Dr. Shashi Tharoor is in between a sessions with Tom Stoppard and Nayantara Sahgal when I finally catch up with him in the library at Amangalla in Galle Fort. As his 1.2 million followers on twitter already know, he’s in Galle for GLF. His resume on the site is also handy in that it compresses an incredible career into 4 lines: ‘Member of Parliament (LokSabha),Thiruvananthapuram. Author of 12 books. Former Under-Secretary General, United Nations. Former Minister.’
This is a man who has spent most of his life, he’s 56 this year, as a compulsive overachiever (famously, he earned the title of ‘Dr.’ at the tender age of 22 when he wrote his thesis, ‘Reasons of State’, a text that remains compulsory reading for many students of Indian foreign policy). However, a controversy in 2010 centred around the IPL Kochi franchise had his party asking for his resignation. Having declared his innocence, Dr. Tharoor is back in the fray and is considering a new book. Below are excerpts from our interview, conducted partly in person and partly over email.His books include ‘India: From Midnight to the Millennium’, ‘The Elephant, the Tiger and the Cellphone: Reflections on India in the 21st Century’ and the novels, ‘Riot’ and ‘The Great Indian Novel’. However, writing is something that he’s always done on the side, Dr. Tharoor tells me. His ‘day jobs’ at the UN and now in the Indian parliament have claimed the lion’s share of his time.
Your father loved to introduce himself as ‘the author’s author’. He sounds like an unusual man. Would you tell me about him?
My father was an amazingly unusual man. He was a self-made man, the child of a farmer who died when he was 10. My father recounts walking barefoot eight kilometres to school every day from the village. He had a tough upbringing. The elder brother – much older, 17 years older – went away and made good and then took the younger brothers with him to England and so my dad was able to move suddenly from a village life of poverty to go off and study in England at the end of the second WW.
He taught himself English reading Byron and Shakespeare and he wrote beautifully. He wrote mainly letters, and these are gems of correspondence and human contact. He was an amazingly broad minded person for someone growing up in a village in Kerala before the Second World War. It’s amazing that someone like that existed. I am desperately fond of him. He passed away when he was only 63 and the pain still lingers now, 18 years later. One doesn’t quite overcome it.
I’ve often wondered whether God made me the way I am or my parents made me the way I am, but I can’t now do only one thing. I react to the world both through my intellectual reactions if you like, which is what comes out through my writing, but also as a man of action, as someone who wants to deliver results and that manifests itself in my work and both to me are fully necessary. I think if I gave up one or the other, a part of my psyche would wither on the vine.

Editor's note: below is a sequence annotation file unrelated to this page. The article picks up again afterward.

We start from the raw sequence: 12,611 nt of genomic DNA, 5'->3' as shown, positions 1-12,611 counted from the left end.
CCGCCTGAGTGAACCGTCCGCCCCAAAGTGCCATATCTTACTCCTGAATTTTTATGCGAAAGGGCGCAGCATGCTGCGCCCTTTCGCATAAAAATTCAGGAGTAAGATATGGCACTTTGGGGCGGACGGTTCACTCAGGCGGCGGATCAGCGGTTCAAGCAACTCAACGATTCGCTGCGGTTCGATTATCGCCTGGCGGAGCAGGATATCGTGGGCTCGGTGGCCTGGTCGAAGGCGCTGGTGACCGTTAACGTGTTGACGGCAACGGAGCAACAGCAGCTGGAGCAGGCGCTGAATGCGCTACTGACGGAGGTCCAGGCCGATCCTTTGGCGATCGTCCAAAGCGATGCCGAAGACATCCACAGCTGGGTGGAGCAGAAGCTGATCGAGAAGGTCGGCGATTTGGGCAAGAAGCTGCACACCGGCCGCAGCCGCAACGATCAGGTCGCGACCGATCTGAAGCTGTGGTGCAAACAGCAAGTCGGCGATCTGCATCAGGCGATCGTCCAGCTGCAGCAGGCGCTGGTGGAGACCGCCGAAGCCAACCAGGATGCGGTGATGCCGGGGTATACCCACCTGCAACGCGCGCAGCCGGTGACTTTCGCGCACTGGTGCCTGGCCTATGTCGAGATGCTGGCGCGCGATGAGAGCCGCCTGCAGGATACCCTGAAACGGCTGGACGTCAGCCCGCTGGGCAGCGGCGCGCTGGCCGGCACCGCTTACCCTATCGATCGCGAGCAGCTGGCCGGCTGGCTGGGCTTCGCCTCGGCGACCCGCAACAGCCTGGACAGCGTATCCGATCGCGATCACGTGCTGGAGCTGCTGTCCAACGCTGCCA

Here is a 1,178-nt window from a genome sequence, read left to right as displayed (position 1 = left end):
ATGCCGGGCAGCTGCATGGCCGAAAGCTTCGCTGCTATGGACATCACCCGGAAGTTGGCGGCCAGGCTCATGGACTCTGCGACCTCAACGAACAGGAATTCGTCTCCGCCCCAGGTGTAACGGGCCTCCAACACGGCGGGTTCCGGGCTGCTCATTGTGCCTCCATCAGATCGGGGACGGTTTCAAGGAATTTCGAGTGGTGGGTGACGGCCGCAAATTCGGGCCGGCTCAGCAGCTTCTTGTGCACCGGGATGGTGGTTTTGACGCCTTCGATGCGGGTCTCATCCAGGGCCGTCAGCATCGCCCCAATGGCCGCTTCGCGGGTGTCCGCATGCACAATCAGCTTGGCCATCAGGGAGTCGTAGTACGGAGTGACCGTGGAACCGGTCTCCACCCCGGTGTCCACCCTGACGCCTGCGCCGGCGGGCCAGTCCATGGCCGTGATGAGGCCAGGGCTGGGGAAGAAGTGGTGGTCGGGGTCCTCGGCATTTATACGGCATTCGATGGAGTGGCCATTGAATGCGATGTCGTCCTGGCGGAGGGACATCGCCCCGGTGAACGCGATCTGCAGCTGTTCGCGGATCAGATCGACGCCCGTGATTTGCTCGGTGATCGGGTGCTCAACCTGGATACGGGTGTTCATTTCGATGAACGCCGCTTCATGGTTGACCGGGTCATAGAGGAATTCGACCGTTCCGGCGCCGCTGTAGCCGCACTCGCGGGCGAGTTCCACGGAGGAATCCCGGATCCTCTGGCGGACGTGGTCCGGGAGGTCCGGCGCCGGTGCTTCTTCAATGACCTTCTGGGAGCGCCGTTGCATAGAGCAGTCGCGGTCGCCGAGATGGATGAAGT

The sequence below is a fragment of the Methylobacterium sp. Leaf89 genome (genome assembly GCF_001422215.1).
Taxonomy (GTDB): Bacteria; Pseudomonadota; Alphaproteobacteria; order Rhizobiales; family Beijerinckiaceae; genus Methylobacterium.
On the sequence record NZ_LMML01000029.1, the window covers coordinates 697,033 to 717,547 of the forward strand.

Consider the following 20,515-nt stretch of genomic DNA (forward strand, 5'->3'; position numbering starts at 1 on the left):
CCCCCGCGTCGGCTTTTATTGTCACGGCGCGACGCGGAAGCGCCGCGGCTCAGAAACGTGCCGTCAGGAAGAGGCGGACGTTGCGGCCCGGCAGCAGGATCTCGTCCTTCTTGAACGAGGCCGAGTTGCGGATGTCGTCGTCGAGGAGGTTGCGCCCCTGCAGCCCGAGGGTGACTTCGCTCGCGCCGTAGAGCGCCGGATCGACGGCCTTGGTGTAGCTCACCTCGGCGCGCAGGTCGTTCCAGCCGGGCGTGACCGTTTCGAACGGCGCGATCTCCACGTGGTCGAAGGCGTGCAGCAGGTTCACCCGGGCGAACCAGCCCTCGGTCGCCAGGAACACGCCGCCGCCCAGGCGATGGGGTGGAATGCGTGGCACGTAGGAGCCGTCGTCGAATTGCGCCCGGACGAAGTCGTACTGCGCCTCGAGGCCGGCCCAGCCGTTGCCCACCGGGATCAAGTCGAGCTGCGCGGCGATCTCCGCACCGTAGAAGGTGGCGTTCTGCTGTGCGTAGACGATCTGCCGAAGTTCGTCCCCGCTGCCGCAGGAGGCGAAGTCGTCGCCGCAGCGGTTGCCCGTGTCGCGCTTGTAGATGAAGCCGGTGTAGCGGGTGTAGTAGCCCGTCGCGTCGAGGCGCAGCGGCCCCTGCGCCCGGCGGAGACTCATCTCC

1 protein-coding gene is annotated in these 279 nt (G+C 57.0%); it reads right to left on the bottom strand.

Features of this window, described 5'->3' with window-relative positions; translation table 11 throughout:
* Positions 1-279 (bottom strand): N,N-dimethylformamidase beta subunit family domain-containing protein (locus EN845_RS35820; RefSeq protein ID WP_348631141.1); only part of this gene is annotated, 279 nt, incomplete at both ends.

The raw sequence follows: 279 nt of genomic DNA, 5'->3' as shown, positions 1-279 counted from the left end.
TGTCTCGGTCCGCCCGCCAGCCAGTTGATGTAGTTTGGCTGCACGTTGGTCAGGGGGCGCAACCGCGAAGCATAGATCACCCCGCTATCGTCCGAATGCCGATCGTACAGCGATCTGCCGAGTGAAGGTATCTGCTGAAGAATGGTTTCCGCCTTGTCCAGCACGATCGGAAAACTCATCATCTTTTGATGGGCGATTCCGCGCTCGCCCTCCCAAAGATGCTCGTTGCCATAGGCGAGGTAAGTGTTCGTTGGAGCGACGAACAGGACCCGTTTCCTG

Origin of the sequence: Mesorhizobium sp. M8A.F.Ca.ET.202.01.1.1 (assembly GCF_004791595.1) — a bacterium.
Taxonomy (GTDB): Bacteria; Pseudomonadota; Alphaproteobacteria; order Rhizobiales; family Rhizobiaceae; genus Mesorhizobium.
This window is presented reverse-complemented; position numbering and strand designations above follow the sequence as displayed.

Even though you weren’t in India when Indira Gandhi declared Emergency in 1975, it had a profound impact on you. Did it discourage you from joining the Indian Foreign Service?
I didn’t take the government exams and I’ve written about this in ‘From Midnight to Millennium’. I felt that as a student during the Emergency, knowing that our government could do such things, and suspend the constitution, at least for a year and a half, that made me profoundly unwilling to serve the government and so I actually did a PhD as a way of postponing the decision to take the IFS exams and then when I joined the UN that was that and I never looked back. After having had a UN career, however, when I wanted to explore my options, the hankering to serve my country came right back again. It had never really left. A lot of my books were about India, a lot of my writing was the perennial scratching of a psychic itch about India.
In a time when so many people are disillusioned with the U.N, what was your own experience of the organisation from the inside?
I was privileged that my 29 years in the UN were all areas that were action-oriented. I began in the UN High Commission for Refugees. It was then so small that we all knew each other by our first names and it kind of grew under me, while I was there because of all the dramatic global crisis that happened soon after I joined the UN in 1978. From the Vietnamese ‘Boat People’ crisis to the Central American crisis to the invasion of Afghanistan, everything happened almost simultaneously, and it suddenly became a very large and serious organisation. But it began very small and I was able to crest that wave of exciting jobs, heading the UN operations in S.E Asia, in Singapore that is dealing with the cases of refugees rescued at sea and those coming into Singapore.
Then after 11 ½ years of that I moved to peacekeeping, again when it was very small, when we had only five people, five civilians and three military in the entire peace keeping staff in New York. I found myself not only being Assistant to the then Under Secretary General Sir Marrack Goulding, but I also ended up being the person handling the Yugoslav crisis when it erupted. It became the largest peacekeeping operation in UN history and there I was helping run it from New York.
So I was very lucky, very busy and given tremendous responsibilities throughout my career. I then worked in Kofi Annan’s immediate office when he was Secretary General and finally ended up as Under Secretary General with 800 staff in 77 countries around the world. So I ended up at no point having a dull day or feeling underwhelmed or under challenged until I tried for the top job and lost it. Lost it narrowly but lost in nonetheless and felt I should move on.
You were so close to becoming the UN Secretary General. It must have been very disappointing.